“till they have seen the kingdom of God come” (Mark 9:1).
John and Jesus taught that the kingdom was “at hand” (Matthew 3:2; 4:17). They obviously believed it was forthcoming.
Some followers were so convinced of it, they attempted to force Jesus to lead a coupe d’état to declare Israel’s independence from Rome (which, by the way, he rejected, cf. John 6:15). Nevertheless, Jesus continued preaching about the kingdom’s imminent arrival.
Did it ever come? Was it only metaphor? Is it yet future? Continue reading “Kingdom come”
HuffPo published what one brother called a hit piece on the church of our Lord, an article critical of American congregations as a whole, based upon, as I understand it, a single event. (I’m not going to waste my time reading it.) Another friend said brotherhood reactions have been contained and charitable (my paraphrase).
Those who believe in the HuffPo site will believe the article; those who know it to be the liberal shill it is, will discount it. With its political, social slant, lines have long been drawn and hostility to truth frequently trumpeted. Continue reading “Respond or not? HuffPo slanders God’s people”
Among iris fanciers, the older versions of irises are known as “historic” or “heirloom” irises. They may be forty or a hundred years old or more. In most cases, these varieties are less prone to diseases than the newer, fancier versions.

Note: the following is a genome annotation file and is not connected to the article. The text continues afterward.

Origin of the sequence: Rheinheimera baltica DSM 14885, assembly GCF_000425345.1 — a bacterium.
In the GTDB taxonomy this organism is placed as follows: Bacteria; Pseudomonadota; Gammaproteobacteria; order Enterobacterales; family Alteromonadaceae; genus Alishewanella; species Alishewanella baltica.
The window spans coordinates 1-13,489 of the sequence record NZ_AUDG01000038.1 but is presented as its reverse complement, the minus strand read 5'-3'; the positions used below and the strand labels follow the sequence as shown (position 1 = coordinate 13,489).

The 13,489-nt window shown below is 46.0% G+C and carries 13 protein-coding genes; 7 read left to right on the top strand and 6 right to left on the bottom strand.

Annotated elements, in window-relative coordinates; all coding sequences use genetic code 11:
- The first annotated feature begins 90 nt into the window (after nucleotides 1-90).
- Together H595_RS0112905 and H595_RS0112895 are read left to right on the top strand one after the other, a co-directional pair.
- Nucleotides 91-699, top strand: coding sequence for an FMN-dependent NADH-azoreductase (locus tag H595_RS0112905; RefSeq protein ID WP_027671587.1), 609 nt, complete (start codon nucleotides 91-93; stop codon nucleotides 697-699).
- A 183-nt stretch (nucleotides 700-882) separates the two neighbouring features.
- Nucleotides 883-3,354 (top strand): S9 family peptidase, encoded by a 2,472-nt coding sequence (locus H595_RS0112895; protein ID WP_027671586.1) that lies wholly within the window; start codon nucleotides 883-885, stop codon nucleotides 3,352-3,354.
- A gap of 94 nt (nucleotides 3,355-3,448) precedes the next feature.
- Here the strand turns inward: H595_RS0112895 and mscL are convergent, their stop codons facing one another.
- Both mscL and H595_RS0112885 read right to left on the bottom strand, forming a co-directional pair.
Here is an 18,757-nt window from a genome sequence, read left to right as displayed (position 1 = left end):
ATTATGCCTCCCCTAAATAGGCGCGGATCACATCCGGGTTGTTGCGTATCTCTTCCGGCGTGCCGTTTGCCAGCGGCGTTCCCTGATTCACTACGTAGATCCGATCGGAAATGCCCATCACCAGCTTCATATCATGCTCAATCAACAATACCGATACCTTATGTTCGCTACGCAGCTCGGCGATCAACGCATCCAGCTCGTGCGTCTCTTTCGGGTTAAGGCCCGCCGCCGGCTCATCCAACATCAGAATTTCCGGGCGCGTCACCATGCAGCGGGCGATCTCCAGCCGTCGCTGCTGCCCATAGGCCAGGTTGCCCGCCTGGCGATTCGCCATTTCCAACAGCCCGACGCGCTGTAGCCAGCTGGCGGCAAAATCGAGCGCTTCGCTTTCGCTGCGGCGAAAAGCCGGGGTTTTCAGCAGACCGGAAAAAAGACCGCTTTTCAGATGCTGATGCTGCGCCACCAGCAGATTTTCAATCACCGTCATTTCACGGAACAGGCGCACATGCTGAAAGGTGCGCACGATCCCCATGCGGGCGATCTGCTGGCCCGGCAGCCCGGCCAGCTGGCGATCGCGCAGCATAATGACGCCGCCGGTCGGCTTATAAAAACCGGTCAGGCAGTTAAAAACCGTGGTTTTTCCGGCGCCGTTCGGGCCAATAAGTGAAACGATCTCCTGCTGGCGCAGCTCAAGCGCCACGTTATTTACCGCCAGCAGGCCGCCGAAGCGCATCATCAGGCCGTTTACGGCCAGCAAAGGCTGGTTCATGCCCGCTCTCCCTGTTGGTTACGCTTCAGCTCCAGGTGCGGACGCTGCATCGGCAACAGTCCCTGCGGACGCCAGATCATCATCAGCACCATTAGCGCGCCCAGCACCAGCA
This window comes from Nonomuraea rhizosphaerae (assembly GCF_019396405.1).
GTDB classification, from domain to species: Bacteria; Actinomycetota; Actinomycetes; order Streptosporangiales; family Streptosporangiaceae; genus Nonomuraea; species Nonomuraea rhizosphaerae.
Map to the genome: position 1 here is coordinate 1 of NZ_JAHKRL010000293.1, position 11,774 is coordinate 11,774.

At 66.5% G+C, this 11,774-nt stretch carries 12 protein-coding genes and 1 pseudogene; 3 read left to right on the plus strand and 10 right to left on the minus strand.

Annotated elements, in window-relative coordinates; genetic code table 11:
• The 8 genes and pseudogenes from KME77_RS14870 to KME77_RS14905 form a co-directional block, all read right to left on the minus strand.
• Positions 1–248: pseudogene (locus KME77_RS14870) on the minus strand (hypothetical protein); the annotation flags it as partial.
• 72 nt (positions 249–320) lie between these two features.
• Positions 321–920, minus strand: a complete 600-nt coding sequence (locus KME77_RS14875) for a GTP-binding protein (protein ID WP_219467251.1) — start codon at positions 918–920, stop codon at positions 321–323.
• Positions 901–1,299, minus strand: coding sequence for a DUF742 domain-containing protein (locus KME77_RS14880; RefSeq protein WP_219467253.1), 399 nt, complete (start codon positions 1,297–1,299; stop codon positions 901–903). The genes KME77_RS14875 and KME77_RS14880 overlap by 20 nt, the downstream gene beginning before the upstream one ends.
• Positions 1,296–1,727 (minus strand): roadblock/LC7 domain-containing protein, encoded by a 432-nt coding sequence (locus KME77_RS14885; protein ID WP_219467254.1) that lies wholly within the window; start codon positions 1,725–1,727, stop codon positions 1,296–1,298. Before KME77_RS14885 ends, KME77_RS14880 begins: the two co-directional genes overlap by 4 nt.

Their form is usually simple. No ruffled edges or beards that separate from the petals, forming spiky horns. Some heirlooms have the same color on the three petals that point upward, or uprights, as they do on the downward pointing petals, or falls.
Others are two-toned or even two separate colors, such as yellow uprights with red falls. Many are fragrant beyond belief!
I like the name “heirloom,” as it is a comforting word. I have very few heirlooms passed down from my family, and I like to think of the people who have cultivated these irises as family members in a way that connects us. Continue reading “Heirlooms”
God’s plan for mankind is ridiculous to a sinful world (Isaiah 55:8-9; Romans 6:1-6) so we must have an undeniable faith in his truth (Acts 2:47; Ephesians 1:22-23; Hebrews 11:6).
Godliness is our new world and God’s Word teaches us what we need to know (2 Timothy 3:16-17). Doing what is natural to the flesh is guaranteed to violate God’s will (Matthew 5:27-48). Continue reading “Denominationalism is the fleshly plan”
The more we trust in the social and political systems that men create, the more we will feel let down. Such systems inevitably disintegrate. As high-minded as their creators may have been, the slow grind of greed and corruption pulls down the best programs, governments, and initiatives.
When the Continental Congress concluded its work, so goes the story, a woman asked Benjamin Franklin what kind of government they had been given. “A republic, madam, if you can keep it,” was his grim reply. Continue reading “This ‘social’ project will succeed where all others fail”
Last Friday a woman in her 40s died after a surgery to implant a pacemaker. The procedure was performed properly, but the woman’s heart gave out. It gave out because she was depressed.
Her depression occurred because someone had spread a rumor that she had been unfaithful to her husband. Not even her husband believed it, but the rumor worried her so much that she died from it.
This woman was a relative of a friend of ours. She was not a Christian. Her death underscores the pain and the danger of being concerned about what others think of us. Continue reading “Who are we, really?”
The perfect church was made for imperfect people. Continue reading The paradox of the church